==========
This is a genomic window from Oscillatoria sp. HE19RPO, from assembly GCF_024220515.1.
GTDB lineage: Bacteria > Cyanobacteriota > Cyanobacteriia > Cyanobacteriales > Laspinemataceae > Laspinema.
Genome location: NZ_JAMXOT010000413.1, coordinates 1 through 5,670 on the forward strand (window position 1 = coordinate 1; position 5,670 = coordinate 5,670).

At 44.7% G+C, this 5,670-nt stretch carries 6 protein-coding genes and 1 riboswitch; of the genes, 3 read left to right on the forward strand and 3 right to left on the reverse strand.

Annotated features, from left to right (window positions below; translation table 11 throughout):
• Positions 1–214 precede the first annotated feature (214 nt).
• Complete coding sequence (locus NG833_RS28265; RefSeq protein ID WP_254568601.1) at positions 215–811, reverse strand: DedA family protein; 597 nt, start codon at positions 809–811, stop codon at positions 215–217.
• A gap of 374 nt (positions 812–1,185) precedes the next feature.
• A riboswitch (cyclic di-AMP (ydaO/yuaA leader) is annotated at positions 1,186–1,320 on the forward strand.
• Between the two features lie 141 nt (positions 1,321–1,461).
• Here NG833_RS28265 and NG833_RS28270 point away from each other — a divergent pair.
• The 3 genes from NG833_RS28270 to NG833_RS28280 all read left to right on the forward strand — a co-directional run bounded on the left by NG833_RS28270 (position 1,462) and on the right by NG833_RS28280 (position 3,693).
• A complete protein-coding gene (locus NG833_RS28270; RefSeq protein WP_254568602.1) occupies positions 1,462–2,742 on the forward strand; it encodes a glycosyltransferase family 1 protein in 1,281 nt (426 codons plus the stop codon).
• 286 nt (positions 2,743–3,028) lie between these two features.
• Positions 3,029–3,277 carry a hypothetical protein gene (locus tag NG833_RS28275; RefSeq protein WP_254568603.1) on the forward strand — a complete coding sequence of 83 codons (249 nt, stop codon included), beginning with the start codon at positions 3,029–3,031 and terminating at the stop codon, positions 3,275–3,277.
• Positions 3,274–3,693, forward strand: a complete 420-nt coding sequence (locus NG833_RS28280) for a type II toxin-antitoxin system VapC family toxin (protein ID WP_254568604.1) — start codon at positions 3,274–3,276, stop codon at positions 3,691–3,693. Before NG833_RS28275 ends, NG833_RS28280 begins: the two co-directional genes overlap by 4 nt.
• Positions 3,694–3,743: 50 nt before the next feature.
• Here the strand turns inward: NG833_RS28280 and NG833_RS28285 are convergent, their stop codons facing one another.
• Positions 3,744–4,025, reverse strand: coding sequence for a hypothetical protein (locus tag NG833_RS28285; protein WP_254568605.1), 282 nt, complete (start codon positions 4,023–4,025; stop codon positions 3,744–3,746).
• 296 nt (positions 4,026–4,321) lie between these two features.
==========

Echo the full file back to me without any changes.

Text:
This is a genomic window from Oscillatoria sp. HE19RPO, from assembly GCF_024220515.1.
GTDB lineage: Bacteria > Cyanobacteriota > Cyanobacteriia > Cyanobacteriales > Laspinemataceae > Laspinema.
Genome location: NZ_JAMXOT010000413.1, coordinates 1 through 5,670 on the forward strand (window position 1 = coordinate 1; position 5,670 = coordinate 5,670).

At 44.7% G+C, this 5,670-nt stretch carries 6 protein-coding genes and 1 riboswitch; of the genes, 3 read left to right on the forward strand and 3 right to left on the reverse strand.

Annotated features, from left to right (window positions below; translation table 11 throughout):
• Positions 1–214 precede the first annotated feature (214 nt).
• Complete coding sequence (locus NG833_RS28265; RefSeq protein ID WP_254568601.1) at positions 215–811, reverse strand: DedA family protein; 597 nt, start codon at positions 809–811, stop codon at positions 215–217.
• A gap of 374 nt (positions 812–1,185) precedes the next feature.
• A riboswitch (cyclic di-AMP (ydaO/yuaA leader) is annotated at positions 1,186–1,320 on the forward strand.
• Between the two features lie 141 nt (positions 1,321–1,461).
• Here NG833_RS28265 and NG833_RS28270 point away from each other — a divergent pair.
• The 3 genes from NG833_RS28270 to NG833_RS28280 all read left to right on the forward strand — a co-directional run bounded on the left by NG833_RS28270 (position 1,462) and on the right by NG833_RS28280 (position 3,693).
• A complete protein-coding gene (locus NG833_RS28270; RefSeq protein WP_254568602.1) occupies positions 1,462–2,742 on the forward strand; it encodes a glycosyltransferase family 1 protein in 1,281 nt (426 codons plus the stop codon).
• 286 nt (positions 2,743–3,028) lie between these two features.
• Positions 3,029–3,277 carry a hypothetical protein gene (locus tag NG833_RS28275; RefSeq protein WP_254568603.1) on the forward strand — a complete coding sequence of 83 codons (249 nt, stop codon included), beginning with the start codon at positions 3,029–3,031 and terminating at the stop codon, positions 3,275–3,277.
• Positions 3,274–3,693, forward strand: a complete 420-nt coding sequence (locus NG833_RS28280) for a type II toxin-antitoxin system VapC family toxin (protein ID WP_254568604.1) — start codon at positions 3,274–3,276, stop codon at positions 3,691–3,693. Before NG833_RS28275 ends, NG833_RS28280 begins: the two co-directional genes overlap by 4 nt.
• Positions 3,694–3,743: 50 nt before the next feature.
• Here the strand turns inward: NG833_RS28280 and NG833_RS28285 are convergent, their stop codons facing one another.
• Positions 3,744–4,025, reverse strand: coding sequence for a hypothetical protein (locus tag NG833_RS28285; protein WP_254568605.1), 282 nt, complete (start codon positions 4,023–4,025; stop codon positions 3,744–3,746).
• 296 nt (positions 4,026–4,321) lie between these two features.